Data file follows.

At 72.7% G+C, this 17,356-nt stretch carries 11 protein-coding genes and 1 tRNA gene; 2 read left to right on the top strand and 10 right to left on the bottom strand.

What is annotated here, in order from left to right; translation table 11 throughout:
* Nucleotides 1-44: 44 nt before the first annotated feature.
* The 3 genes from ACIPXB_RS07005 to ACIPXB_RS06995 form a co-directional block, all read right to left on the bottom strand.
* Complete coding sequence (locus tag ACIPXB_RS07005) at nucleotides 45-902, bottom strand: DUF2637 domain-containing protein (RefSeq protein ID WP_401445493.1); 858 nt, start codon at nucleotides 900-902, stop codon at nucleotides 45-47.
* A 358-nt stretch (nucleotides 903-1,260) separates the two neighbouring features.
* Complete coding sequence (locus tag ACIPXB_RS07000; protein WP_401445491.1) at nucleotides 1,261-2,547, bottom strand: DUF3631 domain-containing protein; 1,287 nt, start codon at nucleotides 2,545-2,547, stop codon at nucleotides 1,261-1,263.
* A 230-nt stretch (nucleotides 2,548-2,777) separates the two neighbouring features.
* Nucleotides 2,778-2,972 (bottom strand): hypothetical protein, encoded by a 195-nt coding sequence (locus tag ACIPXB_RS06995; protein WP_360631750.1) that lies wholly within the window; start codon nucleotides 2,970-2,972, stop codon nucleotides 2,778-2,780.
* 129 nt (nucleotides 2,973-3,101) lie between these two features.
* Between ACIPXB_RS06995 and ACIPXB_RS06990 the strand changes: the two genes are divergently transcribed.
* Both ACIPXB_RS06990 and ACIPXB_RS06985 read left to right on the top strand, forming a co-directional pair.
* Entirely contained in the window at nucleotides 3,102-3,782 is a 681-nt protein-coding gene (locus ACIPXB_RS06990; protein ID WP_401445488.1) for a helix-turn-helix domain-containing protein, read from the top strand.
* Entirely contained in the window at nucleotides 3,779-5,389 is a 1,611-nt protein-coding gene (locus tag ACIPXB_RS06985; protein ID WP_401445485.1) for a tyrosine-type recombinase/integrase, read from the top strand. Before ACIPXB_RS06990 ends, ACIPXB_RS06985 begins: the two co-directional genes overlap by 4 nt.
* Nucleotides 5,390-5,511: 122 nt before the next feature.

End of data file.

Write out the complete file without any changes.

At 72.7% G+C, this 17,356-nt stretch carries 11 protein-coding genes and 1 tRNA gene; 2 read left to right on the top strand and 10 right to left on the bottom strand.

What is annotated here, in order from left to right; translation table 11 throughout:
* Nucleotides 1-44: 44 nt before the first annotated feature.
* The 3 genes from ACIPXB_RS07005 to ACIPXB_RS06995 form a co-directional block, all read right to left on the bottom strand.
* Complete coding sequence (locus tag ACIPXB_RS07005) at nucleotides 45-902, bottom strand: DUF2637 domain-containing protein (RefSeq protein ID WP_401445493.1); 858 nt, start codon at nucleotides 900-902, stop codon at nucleotides 45-47.
* A 358-nt stretch (nucleotides 903-1,260) separates the two neighbouring features.
* Complete coding sequence (locus tag ACIPXB_RS07000; protein WP_401445491.1) at nucleotides 1,261-2,547, bottom strand: DUF3631 domain-containing protein; 1,287 nt, start codon at nucleotides 2,545-2,547, stop codon at nucleotides 1,261-1,263.
* A 230-nt stretch (nucleotides 2,548-2,777) separates the two neighbouring features.
* Nucleotides 2,778-2,972 (bottom strand): hypothetical protein, encoded by a 195-nt coding sequence (locus tag ACIPXB_RS06995; protein WP_360631750.1) that lies wholly within the window; start codon nucleotides 2,970-2,972, stop codon nucleotides 2,778-2,780.
* 129 nt (nucleotides 2,973-3,101) lie between these two features.
* Between ACIPXB_RS06995 and ACIPXB_RS06990 the strand changes: the two genes are divergently transcribed.
* Both ACIPXB_RS06990 and ACIPXB_RS06985 read left to right on the top strand, forming a co-directional pair.
* Entirely contained in the window at nucleotides 3,102-3,782 is a 681-nt protein-coding gene (locus ACIPXB_RS06990; protein ID WP_401445488.1) for a helix-turn-helix domain-containing protein, read from the top strand.
* Entirely contained in the window at nucleotides 3,779-5,389 is a 1,611-nt protein-coding gene (locus tag ACIPXB_RS06985; protein ID WP_401445485.1) for a tyrosine-type recombinase/integrase, read from the top strand. Before ACIPXB_RS06990 ends, ACIPXB_RS06985 begins: the two co-directional genes overlap by 4 nt.
* Nucleotides 5,390-5,511: 122 nt before the next feature.